BEARS National & Club Champions
Of Ill Spent Youth And Wayward Ways
BEARS Australia MCRC History
BEARS is the acronym for British, European, American Racing and Supporters. BEARS was first formed by the late great John Britten and a couple of his friends in Christchurch, New Zealand in the early 1980's. The BEARS Australia Motorcycle Racing Club was formed in 1991 after a factional group broke away from the Ducati Owners Club of NSW.
All machines eligible for BEARS racing are categorised according to its original performance specifications (i.e. power to weight), but there are virtually no restrictions on subsequent performance modifications. Today just about any motorcycle made outside of Asia may be classified as a BEARS bike.
BEARS Australia quickly gained affiliation with Motorcycling NSW which allowed its members to obtain a motorcycle racing license. In the first few years our members could only compete against the cavalcade of Japanese motorcycles, but in 1993 we were able to start forming the first BEARS only grids at some local Sydney race meetings. But our first big break came shortly afterwards when Ian Gowanloch agreed to back the BEARS at the spectacular Italspares BEARS Trophy Races at Bathurst in 1993 and 1994.
These legendary events were supported by luminaries such as Alan Cathcart and of course John Britten with his mighty V-1000 twin "Dominatrix", fresh from victories at Daytona, Assen and the Isle of Man TT Races. Since 1994 BEARS have become a regular event on many promoters programs, including the Australian TT Races at Port Kembla, the World Superbikes at Phillip Island, the Easter Bathurst events, and the Pro Twins with Formula Xtreme.
In 1996 the inaugural National BEARS Series was implemented, with events in QLD, SA, and NSW. Originally conducted in only 2 classes "BEARS Formula 1" (modern bikes), and "BEARS Heritage" (for pre 1977 machines). 1998 saw the introductions of two new classes (BEARS Formula 2 and BEARS Formula 3) to cater for machinery left somewhere between the old and the new. In 2000 we implemented a 5th category to entice street riders to start racing with the BEARS. Formula 5-Clubman was introduced, restricted to C and D grade riders only and using street tyres.
An average BEARS field could include current model superbikes to 1950s classics, with riders from A Grade to D grade, aged 16 to 70, 2-strokes or 4-strokes, singles, twins, triples, and fours, as long as the machinery comes from an acknowledged BEARS manufacturer. In 1998 we had 97 riders on 19 different marques compete in the "new" Australian BEARS Series!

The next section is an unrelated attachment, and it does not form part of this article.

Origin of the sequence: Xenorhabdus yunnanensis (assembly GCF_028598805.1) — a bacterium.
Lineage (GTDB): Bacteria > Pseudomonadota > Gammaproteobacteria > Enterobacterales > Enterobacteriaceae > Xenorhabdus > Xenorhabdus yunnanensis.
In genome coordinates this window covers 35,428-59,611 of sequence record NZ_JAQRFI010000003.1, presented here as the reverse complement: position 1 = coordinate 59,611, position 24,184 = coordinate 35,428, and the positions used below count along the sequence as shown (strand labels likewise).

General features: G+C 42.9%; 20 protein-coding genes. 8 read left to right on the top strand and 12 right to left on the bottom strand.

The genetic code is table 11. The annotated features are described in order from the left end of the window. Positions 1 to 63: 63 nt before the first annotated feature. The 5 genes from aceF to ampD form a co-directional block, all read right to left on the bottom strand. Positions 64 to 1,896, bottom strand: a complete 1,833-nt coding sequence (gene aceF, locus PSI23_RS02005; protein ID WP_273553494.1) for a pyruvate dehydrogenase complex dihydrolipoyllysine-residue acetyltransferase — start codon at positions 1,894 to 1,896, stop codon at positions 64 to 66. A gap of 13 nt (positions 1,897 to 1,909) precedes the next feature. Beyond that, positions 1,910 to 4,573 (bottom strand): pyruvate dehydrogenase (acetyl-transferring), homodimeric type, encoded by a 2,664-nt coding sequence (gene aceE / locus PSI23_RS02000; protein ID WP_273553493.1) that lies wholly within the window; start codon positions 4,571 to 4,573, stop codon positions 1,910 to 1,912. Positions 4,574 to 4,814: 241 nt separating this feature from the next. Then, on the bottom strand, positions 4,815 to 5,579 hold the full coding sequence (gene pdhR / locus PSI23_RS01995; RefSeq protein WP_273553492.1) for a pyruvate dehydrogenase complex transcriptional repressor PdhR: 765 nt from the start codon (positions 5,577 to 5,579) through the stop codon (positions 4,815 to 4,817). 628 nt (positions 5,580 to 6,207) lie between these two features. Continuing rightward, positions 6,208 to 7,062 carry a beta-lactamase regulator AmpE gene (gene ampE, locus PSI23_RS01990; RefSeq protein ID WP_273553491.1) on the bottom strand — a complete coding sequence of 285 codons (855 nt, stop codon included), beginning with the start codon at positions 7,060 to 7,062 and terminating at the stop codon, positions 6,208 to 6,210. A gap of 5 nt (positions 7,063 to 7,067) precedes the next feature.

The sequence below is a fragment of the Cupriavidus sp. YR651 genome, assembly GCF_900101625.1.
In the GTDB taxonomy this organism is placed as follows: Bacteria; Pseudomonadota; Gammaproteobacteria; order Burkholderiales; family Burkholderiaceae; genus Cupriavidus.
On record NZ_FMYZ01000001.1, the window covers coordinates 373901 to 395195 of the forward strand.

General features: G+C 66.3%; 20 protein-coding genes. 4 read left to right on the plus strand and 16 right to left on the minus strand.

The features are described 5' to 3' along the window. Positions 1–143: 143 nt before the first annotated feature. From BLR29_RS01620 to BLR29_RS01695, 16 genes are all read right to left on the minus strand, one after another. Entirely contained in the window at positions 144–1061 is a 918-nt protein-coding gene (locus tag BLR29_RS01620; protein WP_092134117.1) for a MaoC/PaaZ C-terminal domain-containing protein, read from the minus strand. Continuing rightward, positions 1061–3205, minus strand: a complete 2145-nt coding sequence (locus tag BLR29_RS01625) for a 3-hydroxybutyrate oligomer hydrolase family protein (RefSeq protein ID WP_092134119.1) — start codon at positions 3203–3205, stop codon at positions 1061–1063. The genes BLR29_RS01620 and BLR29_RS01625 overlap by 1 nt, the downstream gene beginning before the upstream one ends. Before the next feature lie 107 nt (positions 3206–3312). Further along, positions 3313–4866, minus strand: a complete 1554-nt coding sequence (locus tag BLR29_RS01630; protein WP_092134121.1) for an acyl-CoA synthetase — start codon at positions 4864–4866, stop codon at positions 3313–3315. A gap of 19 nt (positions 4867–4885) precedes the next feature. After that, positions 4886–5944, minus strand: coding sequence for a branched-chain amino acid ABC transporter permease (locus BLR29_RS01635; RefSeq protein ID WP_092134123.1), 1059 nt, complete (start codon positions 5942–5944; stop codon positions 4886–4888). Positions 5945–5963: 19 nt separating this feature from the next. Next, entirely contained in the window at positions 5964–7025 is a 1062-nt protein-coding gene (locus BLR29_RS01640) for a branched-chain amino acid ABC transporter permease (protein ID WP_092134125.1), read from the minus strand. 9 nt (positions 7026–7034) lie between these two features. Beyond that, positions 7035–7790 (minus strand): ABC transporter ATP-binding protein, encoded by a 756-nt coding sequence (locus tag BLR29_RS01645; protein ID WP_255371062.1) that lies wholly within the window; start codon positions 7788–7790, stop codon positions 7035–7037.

In 2001 the BEARS Nationals trialed a winner-take-all, single event Championship. After this competition, the competitors overwhelmingly requested a return to a series format. The series format remains in place today and now includes visits to tracks in VIC and to Hidden Valley in Darwin every second year.
A passage by Ian Gowanloch
OF ILL SPENT YOUTH AND WAYWARD WAYS
There was a time when the local youths congregated on the village green to practice archery and sword fighting and jousting in general. There were castles and much finery and fair damsels too. I was going to start this story "once upon a time", but somewhere in history somebody invented tax departments that completely buggered up castle ownership, and jousting, and a lot of other things.
Somewhere else along the historical timeline somebody else invented motorcycles. It was probably the Italians, with their keen sense of history, who remembered jousting in general and saw the similarities to motorcycle racing. For many decades the boys from Verghera, on their MVs, did glorious battle against the boys from Mandello, on their Guzzis, and the boys from Breganze on their Laverdas, and the boys from Bologna on their Ducatis and Morinis, and the boys from Pesaro on their Benellis. Jousting lived and it was good.
Italian club racing even today is very much an inter-regional thing. However Australia never was a collection of city states so motorcycle racing evolved slightly differently. You can't really imagine escaped convicts going round in circles and ending up where they started, but that is getting off the subject. We don't have any castles either; we have sheep stations, but those that the tax department missed, the drought stuffed - so they are not worth racing for.
But competitions we do have. The bugle calls competitors to the field, the flag is waved and battle furious ensues until a winner is declared.
As castles are old hat and sheep stations are not worth racing for, the question "why" remains. The idea of winning the hand in marriage of the fairest maiden seems about as out of date as castles. And most of us bring our own maidens these days anyway. As for the racers of the fairer sex, history hasn't recorded your appearance in jousts. And as for taking home successful motorcycle racers, well, I know a lot of these blokes personally and I wouldn't take them home.
This weekend we are here. There will be a lot of noise and spectacle. By the end of the competition there will be a few victors, a lot of fellow competitors who gave their best, and even more spectators who came and saw, and went away amazed.
There are classes for bikes of many different sizes and ages. Viewed with some perspective in history that seems irrelevant. And at a future time, on some distant village green, will again sound that bugle, and the competition will commence once more.
Bring on the spectacle.